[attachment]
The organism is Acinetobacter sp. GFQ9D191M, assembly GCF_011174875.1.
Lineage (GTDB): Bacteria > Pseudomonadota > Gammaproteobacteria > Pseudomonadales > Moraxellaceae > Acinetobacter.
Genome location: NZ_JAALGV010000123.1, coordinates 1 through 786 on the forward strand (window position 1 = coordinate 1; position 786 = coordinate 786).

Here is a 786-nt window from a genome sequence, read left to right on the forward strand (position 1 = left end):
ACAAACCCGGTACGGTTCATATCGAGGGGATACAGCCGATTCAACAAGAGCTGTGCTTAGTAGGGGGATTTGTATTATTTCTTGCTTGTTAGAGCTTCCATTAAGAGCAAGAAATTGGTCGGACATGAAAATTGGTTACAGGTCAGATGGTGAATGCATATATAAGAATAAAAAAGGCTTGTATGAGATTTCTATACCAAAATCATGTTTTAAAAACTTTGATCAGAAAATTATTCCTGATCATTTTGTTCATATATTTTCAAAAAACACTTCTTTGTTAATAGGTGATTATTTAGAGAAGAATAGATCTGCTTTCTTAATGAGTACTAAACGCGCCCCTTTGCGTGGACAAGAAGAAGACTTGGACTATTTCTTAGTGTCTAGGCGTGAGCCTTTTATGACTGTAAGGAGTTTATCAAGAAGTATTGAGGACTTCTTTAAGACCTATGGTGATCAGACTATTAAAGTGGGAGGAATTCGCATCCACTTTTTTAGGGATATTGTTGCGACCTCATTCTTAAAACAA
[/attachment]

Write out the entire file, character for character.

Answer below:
The organism is Acinetobacter sp. GFQ9D191M, assembly GCF_011174875.1.
Lineage (GTDB): Bacteria > Pseudomonadota > Gammaproteobacteria > Pseudomonadales > Moraxellaceae > Acinetobacter.
Genome location: NZ_JAALGV010000123.1, coordinates 1 through 786 on the forward strand (window position 1 = coordinate 1; position 786 = coordinate 786).

Here is a 786-nt window from a genome sequence, read left to right on the forward strand (position 1 = left end):
ACAAACCCGGTACGGTTCATATCGAGGGGATACAGCCGATTCAACAAGAGCTGTGCTTAGTAGGGGGATTTGTATTATTTCTTGCTTGTTAGAGCTTCCATTAAGAGCAAGAAATTGGTCGGACATGAAAATTGGTTACAGGTCAGATGGTGAATGCATATATAAGAATAAAAAAGGCTTGTATGAGATTTCTATACCAAAATCATGTTTTAAAAACTTTGATCAGAAAATTATTCCTGATCATTTTGTTCATATATTTTCAAAAAACACTTCTTTGTTAATAGGTGATTATTTAGAGAAGAATAGATCTGCTTTCTTAATGAGTACTAAACGCGCCCCTTTGCGTGGACAAGAAGAAGACTTGGACTATTTCTTAGTGTCTAGGCGTGAGCCTTTTATGACTGTAAGGAGTTTATCAAGAAGTATTGAGGACTTCTTTAAGACCTATGGTGATCAGACTATTAAAGTGGGAGGAATTCGCATCCACTTTTTTAGGGATATTGTTGCGACCTCATTCTTAAAACAA